Storytelling plays a central role in the C&G Partners-designed interactive ice cream museum at the new Ample Hills Creamery factory in Red Hook, Brooklyn. In addition to the 12,500 sq. ft. production space, currently the largest ice cream factory in NYC, the location features an additional 2,000 sq. feet for the interactive ice cream museum, retail dipping counter, and expansive party areas. The visitor journey recounts how cofounder husband and wife duo Brian Smith and Jackie Cuscuna became ice cream purveyors, explains the manufacturing process, and highlights the fast-growing company’s local roots. This includes wall graphics incorporating the line from Walt Whitman’s Crossing Brooklyn Ferry that inspired the its name: “I too lived—Brooklyn of ample hills was mine.”
When planning the new factory, Ample Hills Creamery decided to go beyond just creating a place to make its product: they wanted to welcome visitors into the narrative of how and why they make ice cream and highlight the company’s deep connection to Brooklyn. This focus on storytelling and social engagement was a perfect fit for the C&G Partners mission—design for culture—focused on creating experiences that build communities and consensus.
Entering the factory, the space opens onto the central dipping counter, crowned with a colorful Ample Hills Creamery gantry sign reflective of Brooklyn’s iconic rooftop signage typologies such as the neighboring Kentile Floors factory in Gowanus. A miniature trolley runs across it, harkening back to Red Hook’s original train line.
Behind this retail space, the ice cream museum area features numerous interactive elements and design details centered around a self-guided plant tour. With observational views onto the factory floor, C&G Partners created tour stops along the ice cream making process from homogenization to small batch making.
Floor-to-ceiling observation windows serve as look-in points, flanking each step of the ice cream making process. Each station is accompanied by interactive displays with interpretive panels and analog interactives that tell stories in order to bring the experience to life. These include a station where visitors can smell different flavors, and a thermometer knob at the pasteurization window.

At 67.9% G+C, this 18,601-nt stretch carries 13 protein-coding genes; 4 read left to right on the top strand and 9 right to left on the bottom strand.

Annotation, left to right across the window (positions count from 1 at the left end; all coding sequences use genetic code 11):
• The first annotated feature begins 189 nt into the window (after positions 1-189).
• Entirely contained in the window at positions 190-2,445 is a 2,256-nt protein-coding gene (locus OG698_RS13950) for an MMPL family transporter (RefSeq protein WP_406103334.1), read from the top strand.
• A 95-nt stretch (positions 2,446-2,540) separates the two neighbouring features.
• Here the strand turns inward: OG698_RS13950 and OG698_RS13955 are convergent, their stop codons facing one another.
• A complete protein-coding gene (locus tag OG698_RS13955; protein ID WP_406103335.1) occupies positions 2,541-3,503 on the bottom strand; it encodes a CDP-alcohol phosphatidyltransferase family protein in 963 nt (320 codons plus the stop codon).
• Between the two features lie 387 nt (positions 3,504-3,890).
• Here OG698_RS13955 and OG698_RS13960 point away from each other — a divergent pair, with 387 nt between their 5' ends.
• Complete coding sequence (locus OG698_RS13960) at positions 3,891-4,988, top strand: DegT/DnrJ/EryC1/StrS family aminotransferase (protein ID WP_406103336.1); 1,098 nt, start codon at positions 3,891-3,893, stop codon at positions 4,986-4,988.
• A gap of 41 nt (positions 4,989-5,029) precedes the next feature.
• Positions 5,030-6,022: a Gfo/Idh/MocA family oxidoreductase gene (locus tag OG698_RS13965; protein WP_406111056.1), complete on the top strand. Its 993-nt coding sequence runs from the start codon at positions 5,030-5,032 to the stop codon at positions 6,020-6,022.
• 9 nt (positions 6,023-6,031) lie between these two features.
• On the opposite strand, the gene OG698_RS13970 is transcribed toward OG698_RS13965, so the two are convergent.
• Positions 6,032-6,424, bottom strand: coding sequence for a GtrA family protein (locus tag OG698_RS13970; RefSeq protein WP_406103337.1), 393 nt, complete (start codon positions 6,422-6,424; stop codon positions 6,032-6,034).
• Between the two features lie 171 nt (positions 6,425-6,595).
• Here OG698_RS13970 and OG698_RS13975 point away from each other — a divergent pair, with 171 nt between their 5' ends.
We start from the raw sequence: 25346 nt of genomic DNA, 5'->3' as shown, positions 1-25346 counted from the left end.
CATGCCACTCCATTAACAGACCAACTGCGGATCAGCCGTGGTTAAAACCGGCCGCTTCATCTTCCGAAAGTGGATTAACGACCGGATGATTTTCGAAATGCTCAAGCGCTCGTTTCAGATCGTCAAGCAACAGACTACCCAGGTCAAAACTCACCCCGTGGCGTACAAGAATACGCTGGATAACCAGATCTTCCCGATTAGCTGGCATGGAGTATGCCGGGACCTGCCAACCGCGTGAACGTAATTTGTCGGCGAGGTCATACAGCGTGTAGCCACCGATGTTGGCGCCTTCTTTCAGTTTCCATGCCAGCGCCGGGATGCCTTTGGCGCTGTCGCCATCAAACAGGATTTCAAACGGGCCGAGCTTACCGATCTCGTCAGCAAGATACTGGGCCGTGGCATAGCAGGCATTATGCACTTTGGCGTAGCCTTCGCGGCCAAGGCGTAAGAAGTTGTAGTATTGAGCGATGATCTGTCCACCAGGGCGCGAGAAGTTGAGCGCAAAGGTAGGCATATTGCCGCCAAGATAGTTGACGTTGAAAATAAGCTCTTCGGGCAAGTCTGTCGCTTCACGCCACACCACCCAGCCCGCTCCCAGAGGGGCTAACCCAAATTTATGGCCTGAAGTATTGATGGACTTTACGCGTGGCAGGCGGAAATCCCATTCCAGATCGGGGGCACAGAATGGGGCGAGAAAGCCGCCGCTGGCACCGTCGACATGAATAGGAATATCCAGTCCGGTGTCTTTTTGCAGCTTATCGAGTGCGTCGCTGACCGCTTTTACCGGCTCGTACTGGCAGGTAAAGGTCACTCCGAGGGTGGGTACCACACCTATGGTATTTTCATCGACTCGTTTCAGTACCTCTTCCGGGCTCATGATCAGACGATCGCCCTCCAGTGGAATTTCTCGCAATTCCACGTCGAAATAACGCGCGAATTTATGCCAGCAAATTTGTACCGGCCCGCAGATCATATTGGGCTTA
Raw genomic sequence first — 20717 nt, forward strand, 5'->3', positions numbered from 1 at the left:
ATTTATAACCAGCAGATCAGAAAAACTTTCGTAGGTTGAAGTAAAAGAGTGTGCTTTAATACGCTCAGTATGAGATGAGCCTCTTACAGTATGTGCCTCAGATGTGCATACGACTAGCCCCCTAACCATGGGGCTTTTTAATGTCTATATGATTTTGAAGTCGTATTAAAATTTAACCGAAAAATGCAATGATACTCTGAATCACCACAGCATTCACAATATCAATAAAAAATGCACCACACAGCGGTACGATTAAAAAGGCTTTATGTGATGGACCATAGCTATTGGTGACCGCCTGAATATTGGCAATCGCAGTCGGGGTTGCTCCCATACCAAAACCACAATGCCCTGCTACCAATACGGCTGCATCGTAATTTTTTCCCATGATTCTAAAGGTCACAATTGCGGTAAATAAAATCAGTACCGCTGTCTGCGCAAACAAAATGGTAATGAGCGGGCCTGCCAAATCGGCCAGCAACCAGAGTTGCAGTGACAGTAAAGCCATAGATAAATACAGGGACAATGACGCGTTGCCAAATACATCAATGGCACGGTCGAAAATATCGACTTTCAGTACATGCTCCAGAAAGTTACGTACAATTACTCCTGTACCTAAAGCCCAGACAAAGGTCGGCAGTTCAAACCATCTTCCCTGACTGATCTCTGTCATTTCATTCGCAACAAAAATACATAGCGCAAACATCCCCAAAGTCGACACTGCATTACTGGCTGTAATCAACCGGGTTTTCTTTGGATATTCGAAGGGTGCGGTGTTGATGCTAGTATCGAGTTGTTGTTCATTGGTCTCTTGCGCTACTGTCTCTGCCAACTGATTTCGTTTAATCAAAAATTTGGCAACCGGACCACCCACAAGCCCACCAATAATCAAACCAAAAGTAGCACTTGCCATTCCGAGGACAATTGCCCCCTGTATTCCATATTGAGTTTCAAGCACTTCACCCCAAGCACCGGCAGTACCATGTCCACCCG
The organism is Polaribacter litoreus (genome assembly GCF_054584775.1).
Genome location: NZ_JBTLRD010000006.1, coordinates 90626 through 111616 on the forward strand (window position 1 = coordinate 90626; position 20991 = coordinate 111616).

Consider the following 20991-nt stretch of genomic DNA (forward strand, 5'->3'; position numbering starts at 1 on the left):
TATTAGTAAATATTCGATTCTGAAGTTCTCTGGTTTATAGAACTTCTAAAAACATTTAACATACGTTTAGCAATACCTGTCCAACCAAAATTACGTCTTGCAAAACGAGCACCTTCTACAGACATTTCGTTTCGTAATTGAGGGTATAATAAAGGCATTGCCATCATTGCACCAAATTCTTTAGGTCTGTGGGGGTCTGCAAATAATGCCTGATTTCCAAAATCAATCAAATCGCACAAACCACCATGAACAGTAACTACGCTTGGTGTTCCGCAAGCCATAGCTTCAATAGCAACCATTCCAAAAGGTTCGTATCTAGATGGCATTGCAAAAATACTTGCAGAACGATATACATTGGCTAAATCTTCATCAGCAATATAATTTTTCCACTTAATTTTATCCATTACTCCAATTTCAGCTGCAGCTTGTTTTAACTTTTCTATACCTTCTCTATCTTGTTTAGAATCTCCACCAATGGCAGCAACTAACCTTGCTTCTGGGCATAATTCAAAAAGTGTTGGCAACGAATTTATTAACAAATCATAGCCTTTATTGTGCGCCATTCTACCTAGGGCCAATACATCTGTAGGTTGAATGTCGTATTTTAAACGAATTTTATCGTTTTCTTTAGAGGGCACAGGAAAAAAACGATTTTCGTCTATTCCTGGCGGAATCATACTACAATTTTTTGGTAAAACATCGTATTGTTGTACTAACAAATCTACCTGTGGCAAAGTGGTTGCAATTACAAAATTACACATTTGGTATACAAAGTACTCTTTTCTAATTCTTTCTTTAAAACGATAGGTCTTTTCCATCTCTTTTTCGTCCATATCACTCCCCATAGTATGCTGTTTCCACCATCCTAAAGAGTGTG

The display stations are shaped to match the signature spoons in the lids of Ample Hills pints, with each five-foot-long “spoon” offering hands-on participation. Custom-made overhead light fixtures in the museum area resemble downward-facing oversized ice cream scoops. An ice cream color palette is used for the outer side of the scoop lights, as well as back wall and window lettering.
Visitor engagement is further emphasized through the “Every Flavor Tells a Story” magnetic scrapbook, an 8 ft. wide, metallic book which uses magnets to allow ice cream lovers to secure their favorite Ample Hills Creamery memorabilia and contribute new flavor ideas and photographs. Visitors are encouraged to tell their life’s story as an ice cream flavor, one of which will occasionally be produced for a limited time as a Red Hook location exclusive.
The back wall of the visitor space features a playful, wall-size relief map, a 22-foot, 3D sculpted surface populated with iconic Brooklyn images and Ample Hills Creamery mascots. The wall includes a climb-through tunnel representing the Brooklyn-Battery Tunnel with a secret scene inside, and a face cut-out in the Statue of Liberty for young visitors to enjoy and use for photo opportunities.
The map also features current and past borough landmarks such as Grand Army Plaza, Ebbets Field and another interactive miniature model of the Red Hook trolley car. The Brooklyn name appears in large type above the map, with each letter playfully displayed in a random color.
Video courtesy Chris Buchar and Robb Schandroff. Photo credit Liz Clayman.